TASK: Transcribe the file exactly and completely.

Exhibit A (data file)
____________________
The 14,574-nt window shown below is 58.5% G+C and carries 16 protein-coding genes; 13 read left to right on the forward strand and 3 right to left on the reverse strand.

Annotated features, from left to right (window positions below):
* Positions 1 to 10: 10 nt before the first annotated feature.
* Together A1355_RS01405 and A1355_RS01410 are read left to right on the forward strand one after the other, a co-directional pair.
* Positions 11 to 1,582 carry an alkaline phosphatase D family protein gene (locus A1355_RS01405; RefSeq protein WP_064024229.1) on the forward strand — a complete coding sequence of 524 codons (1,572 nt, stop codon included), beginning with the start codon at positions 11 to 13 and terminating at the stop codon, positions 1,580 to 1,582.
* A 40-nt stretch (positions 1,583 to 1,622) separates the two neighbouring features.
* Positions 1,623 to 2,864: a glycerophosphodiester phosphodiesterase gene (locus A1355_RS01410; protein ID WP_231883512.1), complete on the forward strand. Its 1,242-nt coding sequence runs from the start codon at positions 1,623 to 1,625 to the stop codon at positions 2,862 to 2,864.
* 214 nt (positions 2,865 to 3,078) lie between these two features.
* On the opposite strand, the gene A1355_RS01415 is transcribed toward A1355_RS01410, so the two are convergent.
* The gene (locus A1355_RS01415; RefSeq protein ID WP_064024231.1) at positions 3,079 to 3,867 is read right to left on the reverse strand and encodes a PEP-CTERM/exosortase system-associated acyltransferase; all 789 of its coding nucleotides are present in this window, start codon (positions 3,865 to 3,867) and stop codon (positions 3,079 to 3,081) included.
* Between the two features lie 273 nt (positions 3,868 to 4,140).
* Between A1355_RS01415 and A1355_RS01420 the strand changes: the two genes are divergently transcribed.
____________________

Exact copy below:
The 14,574-nt window shown below is 58.5% G+C and carries 16 protein-coding genes; 13 read left to right on the forward strand and 3 right to left on the reverse strand.

Annotated features, from left to right (window positions below):
* Positions 1 to 10: 10 nt before the first annotated feature.
* Together A1355_RS01405 and A1355_RS01410 are read left to right on the forward strand one after the other, a co-directional pair.
* Positions 11 to 1,582 carry an alkaline phosphatase D family protein gene (locus A1355_RS01405; RefSeq protein WP_064024229.1) on the forward strand — a complete coding sequence of 524 codons (1,572 nt, stop codon included), beginning with the start codon at positions 11 to 13 and terminating at the stop codon, positions 1,580 to 1,582.
* A 40-nt stretch (positions 1,583 to 1,622) separates the two neighbouring features.
* Positions 1,623 to 2,864: a glycerophosphodiester phosphodiesterase gene (locus A1355_RS01410; protein ID WP_231883512.1), complete on the forward strand. Its 1,242-nt coding sequence runs from the start codon at positions 1,623 to 1,625 to the stop codon at positions 2,862 to 2,864.
* 214 nt (positions 2,865 to 3,078) lie between these two features.
* On the opposite strand, the gene A1355_RS01415 is transcribed toward A1355_RS01410, so the two are convergent.
* The gene (locus A1355_RS01415; RefSeq protein ID WP_064024231.1) at positions 3,079 to 3,867 is read right to left on the reverse strand and encodes a PEP-CTERM/exosortase system-associated acyltransferase; all 789 of its coding nucleotides are present in this window, start codon (positions 3,865 to 3,867) and stop codon (positions 3,079 to 3,081) included.
* Between the two features lie 273 nt (positions 3,868 to 4,140).
* Between A1355_RS01415 and A1355_RS01420 the strand changes: the two genes are divergently transcribed.